Dr. P Kaliraj, Vice Chancellor, Anna University said, â€śThe present system through which these rankings are done are most suited to the western countries and US they give 25 per cent weight-age to noble laureates and 75 per cent to research while we focus on employability. Another major problem is related to funding as most of the funding by central government goes to IITs and IIMs or IISc and state universities get almost negligible amount of fund. They should consider different countriesâ€™ education system in mind before ranking the universities. The parameters used for ranking do not suit us thus our universities do not get place in the list of select top 200 universities.â€ť
Nikhil Sinha, VC of Shiv Nadar University said, â€śQS and THE ranking heavily provide scores for research, the quality of the research, the publication record of the faculty and thatâ€™s where their focus is, they also rank you on the basis of Nobel laureates among your faculty. Universities in India do not do the research neither quantity nor quality wise. So, the ranking are heavily focussed on institutions that conduct research over institutions that are teaching focussed. We have some very good institutions like colleges of Delhi University they have very good under graduate courses and are teaching focussed but they do not do research, so they would not figure in these rankings.â€ť
How to break into the top league?
Dr. N. Prabhudev opines giving greater academic freedom to the universities is the key. â€śWe need first rate tangible assets like buildings, books, facilities, etcÍľ In terms of human resources we need great teachers, students, administrative staff, and University culture. Educationists run the university, which enjoys autonomy, rights of independent thinking and free expression. It should operate independently and exercise democratic management in accordance with the law. The culture of a university should be a culture of truth seeking, Precision and discipline.â€ť
â€śThe world famous universities such as Oxford and Cambridge exploit studentsâ€™ potential and inspire their creativity. A university must have world class professors. A sufficient and necessary condition of becoming a first rate university is world class professors, the autonomy of professors and their dedication to their careers. Education should be supported by greater financial resources and stronger commitments. Economic and social development planning shall give priority to educational development. The fiscal budget shall first satisfy the needs of education and human resources development,â€ť added Dev.
While Nikhil Sinha believes that taking certain informed steps can improve our ranking. â€śIn the programmatic ranking of these rankings we do not do that bad but at university level we have to do good at all the levels in all the disciplines, the other problem is that we do not have multi disciplinary universities neither we are conducting that quality of research. Institutions that extend the frontiers of knowledge do well in these rankings. We need to improve upon these areas and automatically our ranking will improve.â€ť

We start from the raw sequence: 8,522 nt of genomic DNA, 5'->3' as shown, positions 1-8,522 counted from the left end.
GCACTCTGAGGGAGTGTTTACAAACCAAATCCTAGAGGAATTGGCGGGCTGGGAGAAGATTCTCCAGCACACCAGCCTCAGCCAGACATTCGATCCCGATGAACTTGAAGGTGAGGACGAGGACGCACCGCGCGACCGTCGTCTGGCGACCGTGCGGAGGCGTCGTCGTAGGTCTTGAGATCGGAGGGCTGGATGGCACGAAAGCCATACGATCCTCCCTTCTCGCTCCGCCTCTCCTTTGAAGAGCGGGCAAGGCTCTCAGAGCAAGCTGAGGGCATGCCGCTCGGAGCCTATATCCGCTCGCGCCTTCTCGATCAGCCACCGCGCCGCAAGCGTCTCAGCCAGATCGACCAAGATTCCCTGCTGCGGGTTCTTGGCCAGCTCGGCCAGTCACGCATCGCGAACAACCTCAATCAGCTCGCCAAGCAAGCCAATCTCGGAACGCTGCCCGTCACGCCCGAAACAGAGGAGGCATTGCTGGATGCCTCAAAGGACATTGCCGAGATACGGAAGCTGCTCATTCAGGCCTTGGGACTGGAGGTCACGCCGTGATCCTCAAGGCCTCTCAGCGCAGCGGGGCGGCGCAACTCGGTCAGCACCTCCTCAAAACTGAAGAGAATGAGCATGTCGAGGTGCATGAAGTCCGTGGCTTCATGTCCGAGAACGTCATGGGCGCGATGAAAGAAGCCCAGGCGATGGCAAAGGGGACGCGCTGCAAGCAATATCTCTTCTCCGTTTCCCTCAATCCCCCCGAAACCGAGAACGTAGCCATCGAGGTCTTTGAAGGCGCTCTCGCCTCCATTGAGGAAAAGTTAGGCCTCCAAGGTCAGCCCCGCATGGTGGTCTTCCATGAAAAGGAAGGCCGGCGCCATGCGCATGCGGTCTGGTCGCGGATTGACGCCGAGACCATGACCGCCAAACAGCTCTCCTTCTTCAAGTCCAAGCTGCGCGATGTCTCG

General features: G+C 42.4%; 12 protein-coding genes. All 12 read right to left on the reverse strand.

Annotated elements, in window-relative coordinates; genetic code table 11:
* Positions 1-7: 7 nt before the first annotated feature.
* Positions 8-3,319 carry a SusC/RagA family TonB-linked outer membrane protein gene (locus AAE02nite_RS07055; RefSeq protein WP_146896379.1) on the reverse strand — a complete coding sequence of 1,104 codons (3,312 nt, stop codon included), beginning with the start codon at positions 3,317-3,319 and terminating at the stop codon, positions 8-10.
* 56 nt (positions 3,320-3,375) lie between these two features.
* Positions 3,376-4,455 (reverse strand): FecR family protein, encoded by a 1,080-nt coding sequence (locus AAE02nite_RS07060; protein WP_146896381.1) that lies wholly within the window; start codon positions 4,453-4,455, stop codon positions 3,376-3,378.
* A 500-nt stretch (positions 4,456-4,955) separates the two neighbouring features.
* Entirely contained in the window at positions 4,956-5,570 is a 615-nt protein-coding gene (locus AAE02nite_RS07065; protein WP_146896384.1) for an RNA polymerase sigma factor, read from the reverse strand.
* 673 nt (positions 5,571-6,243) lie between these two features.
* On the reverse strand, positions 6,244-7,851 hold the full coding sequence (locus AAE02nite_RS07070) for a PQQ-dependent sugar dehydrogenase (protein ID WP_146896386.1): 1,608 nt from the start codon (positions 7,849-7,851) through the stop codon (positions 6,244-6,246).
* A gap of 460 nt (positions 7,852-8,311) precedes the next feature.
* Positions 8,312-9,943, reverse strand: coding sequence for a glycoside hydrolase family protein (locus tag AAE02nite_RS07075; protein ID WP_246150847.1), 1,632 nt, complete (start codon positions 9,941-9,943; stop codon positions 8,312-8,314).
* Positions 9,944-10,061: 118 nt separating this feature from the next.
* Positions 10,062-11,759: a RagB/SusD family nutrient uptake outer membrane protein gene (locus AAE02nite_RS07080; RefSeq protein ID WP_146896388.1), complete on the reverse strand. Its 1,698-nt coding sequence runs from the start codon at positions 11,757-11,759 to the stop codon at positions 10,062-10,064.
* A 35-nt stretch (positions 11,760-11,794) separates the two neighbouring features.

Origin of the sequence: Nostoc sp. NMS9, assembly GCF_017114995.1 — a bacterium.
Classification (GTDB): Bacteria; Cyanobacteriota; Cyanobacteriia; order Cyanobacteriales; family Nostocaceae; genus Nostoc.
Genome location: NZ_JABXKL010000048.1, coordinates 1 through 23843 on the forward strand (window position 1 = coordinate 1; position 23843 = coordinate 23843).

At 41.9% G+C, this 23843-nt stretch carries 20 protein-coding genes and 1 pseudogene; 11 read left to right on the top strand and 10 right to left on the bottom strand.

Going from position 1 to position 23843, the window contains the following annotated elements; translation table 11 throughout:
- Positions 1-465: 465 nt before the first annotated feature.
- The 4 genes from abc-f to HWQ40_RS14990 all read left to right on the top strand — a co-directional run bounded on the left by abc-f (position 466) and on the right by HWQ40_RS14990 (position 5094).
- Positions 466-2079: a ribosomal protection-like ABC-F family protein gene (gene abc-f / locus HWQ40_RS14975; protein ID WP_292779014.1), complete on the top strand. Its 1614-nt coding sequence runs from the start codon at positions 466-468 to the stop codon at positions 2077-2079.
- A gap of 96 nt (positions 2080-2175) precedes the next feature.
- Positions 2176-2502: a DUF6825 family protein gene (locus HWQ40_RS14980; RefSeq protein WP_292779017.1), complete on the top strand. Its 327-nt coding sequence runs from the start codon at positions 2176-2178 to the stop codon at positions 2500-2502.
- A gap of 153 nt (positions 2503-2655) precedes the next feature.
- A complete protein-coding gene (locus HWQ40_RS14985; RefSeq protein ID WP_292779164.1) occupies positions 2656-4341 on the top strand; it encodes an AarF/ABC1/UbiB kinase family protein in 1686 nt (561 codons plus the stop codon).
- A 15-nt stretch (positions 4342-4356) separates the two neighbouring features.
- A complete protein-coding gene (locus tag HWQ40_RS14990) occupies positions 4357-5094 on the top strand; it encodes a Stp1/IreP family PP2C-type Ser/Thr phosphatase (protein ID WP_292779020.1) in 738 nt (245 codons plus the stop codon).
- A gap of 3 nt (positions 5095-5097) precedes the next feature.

Prof. RK Kale is of the opinion that, â€śIf we have to reach the international standards and go in the top 200 universities, we should not do what we are doing now. We only debate and discuss, make policies on education. We keep reminding ourselves on importance and significance of access to education, equity in education, quality and equality in education, as well as its relevance in life. Fortunately, we have made good policies but we failed in their implementation. It is also important to remember that our education system is different, the western universities and other countries are investing in education since long. We started it only few decades back. And therefore there is educationally huge gap between Indian and western universities. To narrow this educational gap the expenditure on education should be increased.â€ť
â€śWe should also think what is good for our nation, device our educational policies and implement them effectively. Our agenda should be focused on to enhancement of socio-economic status of every citizen through education. The ranking game appears to me as a business adventure. It has a hidden commercial agenda. We should not get trapped into it. However, it does not mean that we should ignore the ranking. The situation is changing and nation is giving lot of importance to education. I am sure the measures recently taken for higher education will bear the fruits and we will find at least few Indian universities/institutions in the select list of top 200 universities of the world in near future,â€ť added Prof. Kale.
â€śOur education system is best suited for our country, if we really want to improve our ranking in these rankings we need to invest heavily in research as, if you look at the Nobel laureates they are innovators and researchers not academicians, we need to build a community, a generation of researchers and innovators to compete with best institutions around the world and this will improve our ranking,â€ť said Anna University VC.
It seems there is a unanimous opinion among academicians that the primary reasons for underperformance of Indian institutions are lack of funding, lack of research, insufficient number of teachers. While somewhere there is lack of consensus on these rankings and their credibility but there is agreement that Indian Universities as well as the policy makers need to look beyond just giving degrees and have to focus on the research and innovation to get entry ticket for the top rank universities. The Centre also needs to bring a change in its outlook towards the education system and should invest money in state universities as they are the ones catering to the larger group of population.